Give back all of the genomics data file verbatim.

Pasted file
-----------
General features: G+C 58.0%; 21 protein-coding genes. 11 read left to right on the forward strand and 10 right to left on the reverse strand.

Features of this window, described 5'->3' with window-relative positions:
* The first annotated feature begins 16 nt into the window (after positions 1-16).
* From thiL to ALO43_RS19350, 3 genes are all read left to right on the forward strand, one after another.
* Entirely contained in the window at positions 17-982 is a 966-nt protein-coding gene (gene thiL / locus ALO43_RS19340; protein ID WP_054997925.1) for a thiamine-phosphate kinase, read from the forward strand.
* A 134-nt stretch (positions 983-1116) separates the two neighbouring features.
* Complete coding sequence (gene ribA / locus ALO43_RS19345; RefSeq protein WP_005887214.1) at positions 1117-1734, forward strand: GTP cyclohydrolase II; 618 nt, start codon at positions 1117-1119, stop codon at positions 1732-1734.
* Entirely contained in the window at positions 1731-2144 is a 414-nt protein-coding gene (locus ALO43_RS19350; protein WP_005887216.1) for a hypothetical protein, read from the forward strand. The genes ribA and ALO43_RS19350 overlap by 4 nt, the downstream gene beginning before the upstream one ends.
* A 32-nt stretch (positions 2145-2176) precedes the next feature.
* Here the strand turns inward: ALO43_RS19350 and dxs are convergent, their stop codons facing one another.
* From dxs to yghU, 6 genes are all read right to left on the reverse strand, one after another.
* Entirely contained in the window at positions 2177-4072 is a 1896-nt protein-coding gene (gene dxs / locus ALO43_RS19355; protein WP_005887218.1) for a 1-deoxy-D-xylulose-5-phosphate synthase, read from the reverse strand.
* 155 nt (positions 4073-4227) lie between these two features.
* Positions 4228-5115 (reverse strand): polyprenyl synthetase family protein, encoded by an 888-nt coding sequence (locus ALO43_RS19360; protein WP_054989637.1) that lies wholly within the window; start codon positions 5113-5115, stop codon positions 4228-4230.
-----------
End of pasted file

General features: G+C 58.0%; 21 protein-coding genes. 11 read left to right on the forward strand and 10 right to left on the reverse strand.

Features of this window, described 5'->3' with window-relative positions:
* The first annotated feature begins 16 nt into the window (after positions 1-16).
* From thiL to ALO43_RS19350, 3 genes are all read left to right on the forward strand, one after another.
* Entirely contained in the window at positions 17-982 is a 966-nt protein-coding gene (gene thiL / locus ALO43_RS19340; protein ID WP_054997925.1) for a thiamine-phosphate kinase, read from the forward strand.
* A 134-nt stretch (positions 983-1116) separates the two neighbouring features.
* Complete coding sequence (gene ribA / locus ALO43_RS19345; RefSeq protein WP_005887214.1) at positions 1117-1734, forward strand: GTP cyclohydrolase II; 618 nt, start codon at positions 1117-1119, stop codon at positions 1732-1734.
* Entirely contained in the window at positions 1731-2144 is a 414-nt protein-coding gene (locus ALO43_RS19350; protein WP_005887216.1) for a hypothetical protein, read from the forward strand. The genes ribA and ALO43_RS19350 overlap by 4 nt, the downstream gene beginning before the upstream one ends.
* A 32-nt stretch (positions 2145-2176) precedes the next feature.
* Here the strand turns inward: ALO43_RS19350 and dxs are convergent, their stop codons facing one another.
* From dxs to yghU, 6 genes are all read right to left on the reverse strand, one after another.
* Entirely contained in the window at positions 2177-4072 is a 1896-nt protein-coding gene (gene dxs / locus ALO43_RS19355; protein WP_005887218.1) for a 1-deoxy-D-xylulose-5-phosphate synthase, read from the reverse strand.
* 155 nt (positions 4073-4227) lie between these two features.
* Positions 4228-5115 (reverse strand): polyprenyl synthetase family protein, encoded by an 888-nt coding sequence (locus ALO43_RS19360; protein WP_054989637.1) that lies wholly within the window; start codon positions 5113-5115, stop codon positions 4228-4230.